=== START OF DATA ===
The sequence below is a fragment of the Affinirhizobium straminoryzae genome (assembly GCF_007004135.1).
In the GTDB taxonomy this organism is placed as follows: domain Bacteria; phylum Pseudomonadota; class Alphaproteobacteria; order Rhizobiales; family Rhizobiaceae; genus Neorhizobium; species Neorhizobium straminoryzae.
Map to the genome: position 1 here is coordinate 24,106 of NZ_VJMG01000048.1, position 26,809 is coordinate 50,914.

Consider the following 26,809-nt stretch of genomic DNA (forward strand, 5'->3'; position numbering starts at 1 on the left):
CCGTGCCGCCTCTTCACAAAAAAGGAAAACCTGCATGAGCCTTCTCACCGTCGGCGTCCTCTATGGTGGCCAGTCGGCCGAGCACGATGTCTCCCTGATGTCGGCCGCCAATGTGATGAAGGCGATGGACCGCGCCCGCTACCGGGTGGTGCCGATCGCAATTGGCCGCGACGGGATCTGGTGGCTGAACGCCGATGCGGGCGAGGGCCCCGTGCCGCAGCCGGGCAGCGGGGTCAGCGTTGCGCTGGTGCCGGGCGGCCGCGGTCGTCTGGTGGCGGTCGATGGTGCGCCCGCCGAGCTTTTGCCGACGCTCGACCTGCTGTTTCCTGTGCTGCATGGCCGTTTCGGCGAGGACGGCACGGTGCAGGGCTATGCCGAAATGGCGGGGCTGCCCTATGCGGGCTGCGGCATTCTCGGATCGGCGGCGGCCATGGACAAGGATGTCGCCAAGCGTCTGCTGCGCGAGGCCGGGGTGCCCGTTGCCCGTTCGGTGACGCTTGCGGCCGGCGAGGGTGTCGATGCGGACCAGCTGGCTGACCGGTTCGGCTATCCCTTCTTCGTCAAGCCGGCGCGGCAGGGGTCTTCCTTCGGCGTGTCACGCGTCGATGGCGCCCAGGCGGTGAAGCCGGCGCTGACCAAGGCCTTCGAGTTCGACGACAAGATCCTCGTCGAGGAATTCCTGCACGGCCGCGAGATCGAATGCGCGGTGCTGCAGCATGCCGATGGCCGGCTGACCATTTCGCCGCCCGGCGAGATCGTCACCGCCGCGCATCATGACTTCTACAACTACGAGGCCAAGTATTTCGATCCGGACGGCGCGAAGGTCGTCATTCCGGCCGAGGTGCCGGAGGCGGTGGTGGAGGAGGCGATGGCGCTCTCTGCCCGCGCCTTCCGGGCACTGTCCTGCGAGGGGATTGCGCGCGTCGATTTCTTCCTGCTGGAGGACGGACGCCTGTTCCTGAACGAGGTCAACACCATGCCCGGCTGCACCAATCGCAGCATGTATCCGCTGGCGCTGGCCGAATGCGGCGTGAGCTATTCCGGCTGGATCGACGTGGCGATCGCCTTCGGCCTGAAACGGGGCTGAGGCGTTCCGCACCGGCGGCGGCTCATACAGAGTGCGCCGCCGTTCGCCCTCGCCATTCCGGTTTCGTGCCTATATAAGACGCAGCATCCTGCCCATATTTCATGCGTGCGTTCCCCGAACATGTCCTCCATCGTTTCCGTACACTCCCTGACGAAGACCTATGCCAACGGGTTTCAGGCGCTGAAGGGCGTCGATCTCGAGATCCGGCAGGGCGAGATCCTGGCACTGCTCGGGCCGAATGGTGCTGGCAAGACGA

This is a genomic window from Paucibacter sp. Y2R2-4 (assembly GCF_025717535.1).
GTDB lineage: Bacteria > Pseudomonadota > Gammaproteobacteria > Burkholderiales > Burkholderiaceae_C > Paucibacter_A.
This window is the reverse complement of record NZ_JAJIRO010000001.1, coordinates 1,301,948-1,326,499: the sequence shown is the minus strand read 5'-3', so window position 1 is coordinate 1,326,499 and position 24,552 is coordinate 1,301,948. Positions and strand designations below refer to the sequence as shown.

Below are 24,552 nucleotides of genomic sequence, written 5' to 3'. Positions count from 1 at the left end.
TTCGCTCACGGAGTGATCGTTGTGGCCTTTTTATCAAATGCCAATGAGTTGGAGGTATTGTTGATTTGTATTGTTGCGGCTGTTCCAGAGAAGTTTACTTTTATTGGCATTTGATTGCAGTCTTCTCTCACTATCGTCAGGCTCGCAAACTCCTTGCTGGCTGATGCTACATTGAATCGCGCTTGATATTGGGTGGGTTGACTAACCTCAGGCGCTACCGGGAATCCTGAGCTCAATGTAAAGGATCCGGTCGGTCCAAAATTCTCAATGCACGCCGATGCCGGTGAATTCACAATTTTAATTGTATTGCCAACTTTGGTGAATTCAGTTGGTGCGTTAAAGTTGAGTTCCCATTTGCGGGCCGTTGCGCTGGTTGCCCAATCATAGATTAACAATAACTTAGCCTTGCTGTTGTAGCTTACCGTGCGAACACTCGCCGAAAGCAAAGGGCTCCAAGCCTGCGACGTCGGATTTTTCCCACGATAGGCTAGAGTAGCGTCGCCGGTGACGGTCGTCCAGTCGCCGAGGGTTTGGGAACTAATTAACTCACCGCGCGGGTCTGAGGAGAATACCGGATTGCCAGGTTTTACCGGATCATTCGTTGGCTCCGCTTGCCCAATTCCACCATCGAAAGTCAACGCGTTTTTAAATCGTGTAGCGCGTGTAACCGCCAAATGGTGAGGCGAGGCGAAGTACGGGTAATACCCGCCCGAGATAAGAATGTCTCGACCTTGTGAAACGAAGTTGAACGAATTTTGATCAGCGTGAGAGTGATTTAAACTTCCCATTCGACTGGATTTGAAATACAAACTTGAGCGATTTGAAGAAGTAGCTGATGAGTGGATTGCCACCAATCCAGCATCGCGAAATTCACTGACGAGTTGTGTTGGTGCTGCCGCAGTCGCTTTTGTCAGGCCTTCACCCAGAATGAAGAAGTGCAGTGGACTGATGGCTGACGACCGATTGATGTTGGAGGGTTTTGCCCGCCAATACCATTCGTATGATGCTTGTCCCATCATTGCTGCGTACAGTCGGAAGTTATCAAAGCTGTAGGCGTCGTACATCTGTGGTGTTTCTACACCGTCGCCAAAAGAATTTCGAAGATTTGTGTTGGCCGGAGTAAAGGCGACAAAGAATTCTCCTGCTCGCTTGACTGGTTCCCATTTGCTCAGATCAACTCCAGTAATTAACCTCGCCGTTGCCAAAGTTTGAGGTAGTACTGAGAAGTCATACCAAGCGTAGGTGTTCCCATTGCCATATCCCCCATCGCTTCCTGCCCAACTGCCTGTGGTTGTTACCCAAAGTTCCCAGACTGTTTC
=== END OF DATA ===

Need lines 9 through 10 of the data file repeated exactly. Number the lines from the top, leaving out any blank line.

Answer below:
Below are 24,552 nucleotides of genomic sequence, written 5' to 3'. Positions count from 1 at the left end.
TTCGCTCACGGAGTGATCGTTGTGGCCTTTTTATCAAATGCCAATGAGTTGGAGGTATTGTTGATTTGTATTGTTGCGGCTGTTCCAGAGAAGTTTACTTTTATTGGCATTTGATTGCAGTCTTCTCTCACTATCGTCAGGCTCGCAAACTCCTTGCTGGCTGATGCTACATTGAATCGCGCTTGATATTGGGTGGGTTGACTAACCTCAGGCGCTACCGGGAATCCTGAGCTCAATGTAAAGGATCCGGTCGGTCCAAAATTCTCAATGCACGCCGATGCCGGTGAATTCACAATTTTAATTGTATTGCCAACTTTGGTGAATTCAGTTGGTGCGTTAAAGTTGAGTTCCCATTTGCGGGCCGTTGCGCTGGTTGCCCAATCATAGATTAACAATAACTTAGCCTTGCTGTTGTAGCTTACCGTGCGAACACTCGCCGAAAGCAAAGGGCTCCAAGCCTGCGACGTCGGATTTTTCCCACGATAGGCTAGAGTAGCGTCGCCGGTGACGGTCGTCCAGTCGCCGAGGGTTTGGGAACTAATTAACTCACCGCGCGGGTCTGAGGAGAATACCGGATTGCCAGGTTTTACCGGATCATTCGTTGGCTCCGCTTGCCCAATTCCACCATCGAAAGTCAACGCGTTTTTAAATCGTGTAGCGCGTGTAACCGCCAAATGGTGAGGCGAGGCGAAGTACGGGTAATACCCGCCCGAGATAAGAATGTCTCGACCTTGTGAAACGAAGTTGAACGAATTTTGATCAGCGTGAGAGTGATTTAAACTTCCCATTCGACTGGATTTGAAATACAAACTTGAGCGATTTGAAGAAGTAGCTGATGAGTGGATTGCCACCAATCCAGCATCGCGAAATTCACTGACGAGTTGTGTTGGTGCTGCCGCAGTCGCTTTTGTCAGGCCTTCACCCAGAATGAAGAAGTGCAGTGGACTGATGGCTGACGACCGATTGATGTTGGAGGGTTTTGCCCGCCAATACCATTCGTATGATGCTTGTCCCATCATTGCTGCGTACAGTCGGAAGTTATCAAAGCTGTAGGCGTCGTACATCTGTGGTGTTTCTACACCGTCGCCAAAAGAATTTCGAAGATTTGTGTTGGCCGGAGTAAAGGCGACAAAGAATTCTCCTGCTCGCTTGACTGGTTCCCATTTGCTCAGATCAACTCCAGTAATTAACCTCGCCGTTGCCAAAGTTTGAGGTAGTACTGAGAAGTCATACCAAGCGTAGGTGTTCCCATTGCCATATCCCCCATCGCTTCCTGCCCAACTGCCTGTGGTTGTTACCCAAAGTTCCCAGACTGTTTC